Self-Directed IRA vs Traditional IRA: Know the Difference
In general, Individual Retirement Accounts (IRA) are more or less saving accounts for saving funds to provide a source of income for the post-retirement years. The individual account holder makes the contributions to the IRA. And depending on the type of IRA, the employer, too, contributes to the account.
The IRA funds are held by financial institutions that invest the funds in assets, like stocks, bonds, mutual funds, and others.
In practice, a broker or an investment advisor oversees a traditional IRA. The broker or investment advisor invests in traditional assets, like stocks, bonds, and mutual funds.
However, things with a Self-Directed IRA (SDIRA) are a little different. With an SDIRA, you will see investment opportunities spreading beyond the traditional assets to areas, such as precious metals, real estate, and even startups.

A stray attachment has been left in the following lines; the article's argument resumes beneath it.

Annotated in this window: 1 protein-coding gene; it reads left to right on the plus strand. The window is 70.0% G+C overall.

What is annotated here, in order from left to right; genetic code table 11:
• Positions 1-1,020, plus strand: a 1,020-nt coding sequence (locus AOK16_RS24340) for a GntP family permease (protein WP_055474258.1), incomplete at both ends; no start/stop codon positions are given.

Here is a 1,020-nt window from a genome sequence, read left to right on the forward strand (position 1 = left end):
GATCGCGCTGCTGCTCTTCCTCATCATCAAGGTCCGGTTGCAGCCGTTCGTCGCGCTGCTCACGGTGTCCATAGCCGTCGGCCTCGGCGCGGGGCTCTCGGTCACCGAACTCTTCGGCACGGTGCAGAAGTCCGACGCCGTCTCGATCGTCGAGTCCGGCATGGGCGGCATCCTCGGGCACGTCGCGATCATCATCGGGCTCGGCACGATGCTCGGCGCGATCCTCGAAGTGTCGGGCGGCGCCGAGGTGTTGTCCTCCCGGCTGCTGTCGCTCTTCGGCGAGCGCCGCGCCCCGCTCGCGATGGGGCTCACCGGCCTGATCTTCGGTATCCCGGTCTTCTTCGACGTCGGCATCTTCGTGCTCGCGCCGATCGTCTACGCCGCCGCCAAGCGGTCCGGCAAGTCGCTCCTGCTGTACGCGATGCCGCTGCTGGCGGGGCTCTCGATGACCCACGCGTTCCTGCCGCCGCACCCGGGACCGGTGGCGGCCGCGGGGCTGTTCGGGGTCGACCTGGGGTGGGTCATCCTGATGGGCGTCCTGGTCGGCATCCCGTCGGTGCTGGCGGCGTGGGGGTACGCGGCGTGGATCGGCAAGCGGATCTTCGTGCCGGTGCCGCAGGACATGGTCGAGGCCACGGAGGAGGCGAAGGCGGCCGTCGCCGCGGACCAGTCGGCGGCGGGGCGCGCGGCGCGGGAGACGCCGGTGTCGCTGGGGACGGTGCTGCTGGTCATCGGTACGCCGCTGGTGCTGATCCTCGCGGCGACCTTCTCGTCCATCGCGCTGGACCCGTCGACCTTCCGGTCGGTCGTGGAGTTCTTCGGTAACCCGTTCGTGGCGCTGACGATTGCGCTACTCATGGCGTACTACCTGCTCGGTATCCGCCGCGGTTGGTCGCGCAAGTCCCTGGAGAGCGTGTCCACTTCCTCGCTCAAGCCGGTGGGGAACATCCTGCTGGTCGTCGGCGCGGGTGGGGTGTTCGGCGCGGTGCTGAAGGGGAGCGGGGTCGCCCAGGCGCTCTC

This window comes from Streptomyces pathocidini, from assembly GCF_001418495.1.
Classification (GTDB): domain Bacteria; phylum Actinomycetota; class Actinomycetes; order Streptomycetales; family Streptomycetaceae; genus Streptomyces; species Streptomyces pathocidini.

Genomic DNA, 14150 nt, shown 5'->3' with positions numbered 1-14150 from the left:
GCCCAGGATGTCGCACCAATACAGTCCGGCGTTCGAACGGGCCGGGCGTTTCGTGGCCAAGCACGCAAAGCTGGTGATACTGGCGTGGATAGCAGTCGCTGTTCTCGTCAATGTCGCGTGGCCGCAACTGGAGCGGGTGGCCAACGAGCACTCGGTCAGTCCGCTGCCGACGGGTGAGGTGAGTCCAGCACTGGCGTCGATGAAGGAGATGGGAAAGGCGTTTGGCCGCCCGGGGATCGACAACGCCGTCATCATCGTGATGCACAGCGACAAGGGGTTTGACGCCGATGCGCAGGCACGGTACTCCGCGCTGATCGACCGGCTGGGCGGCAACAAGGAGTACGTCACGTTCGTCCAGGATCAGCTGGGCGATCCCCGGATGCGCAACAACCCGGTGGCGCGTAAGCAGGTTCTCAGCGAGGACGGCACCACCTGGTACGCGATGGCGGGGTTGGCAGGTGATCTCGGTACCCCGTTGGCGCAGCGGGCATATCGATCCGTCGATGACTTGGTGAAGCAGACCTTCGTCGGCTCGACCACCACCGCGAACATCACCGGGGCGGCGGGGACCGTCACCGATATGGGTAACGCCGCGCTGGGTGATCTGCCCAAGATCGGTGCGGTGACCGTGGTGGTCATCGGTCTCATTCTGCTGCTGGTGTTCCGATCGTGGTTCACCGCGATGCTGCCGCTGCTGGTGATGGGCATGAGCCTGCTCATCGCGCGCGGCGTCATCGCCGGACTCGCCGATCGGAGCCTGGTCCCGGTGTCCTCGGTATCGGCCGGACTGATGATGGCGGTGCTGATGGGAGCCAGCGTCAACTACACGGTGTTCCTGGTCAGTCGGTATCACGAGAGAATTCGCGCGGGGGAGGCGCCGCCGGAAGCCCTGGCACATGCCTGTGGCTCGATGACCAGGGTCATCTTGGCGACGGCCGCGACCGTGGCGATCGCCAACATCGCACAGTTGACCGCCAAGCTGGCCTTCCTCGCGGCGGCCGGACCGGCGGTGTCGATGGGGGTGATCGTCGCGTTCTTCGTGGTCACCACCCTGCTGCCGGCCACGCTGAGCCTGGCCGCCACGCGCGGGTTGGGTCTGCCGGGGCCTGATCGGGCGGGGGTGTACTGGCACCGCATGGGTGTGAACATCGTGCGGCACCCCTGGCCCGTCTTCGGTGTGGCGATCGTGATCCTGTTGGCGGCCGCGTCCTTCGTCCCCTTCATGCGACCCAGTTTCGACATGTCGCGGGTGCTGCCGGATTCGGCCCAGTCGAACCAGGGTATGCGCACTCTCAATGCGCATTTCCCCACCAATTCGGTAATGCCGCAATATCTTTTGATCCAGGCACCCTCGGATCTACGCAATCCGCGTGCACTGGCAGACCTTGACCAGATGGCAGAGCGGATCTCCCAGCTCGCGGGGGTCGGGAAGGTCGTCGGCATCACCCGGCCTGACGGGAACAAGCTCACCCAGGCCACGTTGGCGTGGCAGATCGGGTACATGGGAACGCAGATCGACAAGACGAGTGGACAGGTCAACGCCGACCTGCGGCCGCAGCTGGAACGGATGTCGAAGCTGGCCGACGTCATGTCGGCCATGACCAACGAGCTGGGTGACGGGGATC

To set-up an SDIRA, you need to deploy an IRA custodian, which is a financial institution that holds the investments in the account and ensures the adherence to all IRS as well as government regulation.
At the same time, the IRA custodian helps the account holder to invest retirement savings into a broad range of assets, including the areas beyond what the traditional IRAs allow.
In the context of an SDIRA, the prefix–” Self-Directed”– is worth introspecting. Interestingly, the custodians do not offer any investment, tax, or legal advice. Instead, it is the account holder who instructs the custodian on matters such as the assets to invest upon. And that is where the prefix comes into play. It means the account holder himself/herself makes the decisions on the investments. And the custodian functions as a passive entity, acting upon the instruction of the account holders.
An SDIRA is a good instrument to invest in startups. Investing in startups is an excellent way to enable your funds to grow. As startups are not initially listed, traditional IRAs do not invest in them. If you want to know the way, refer to the infographic in this post.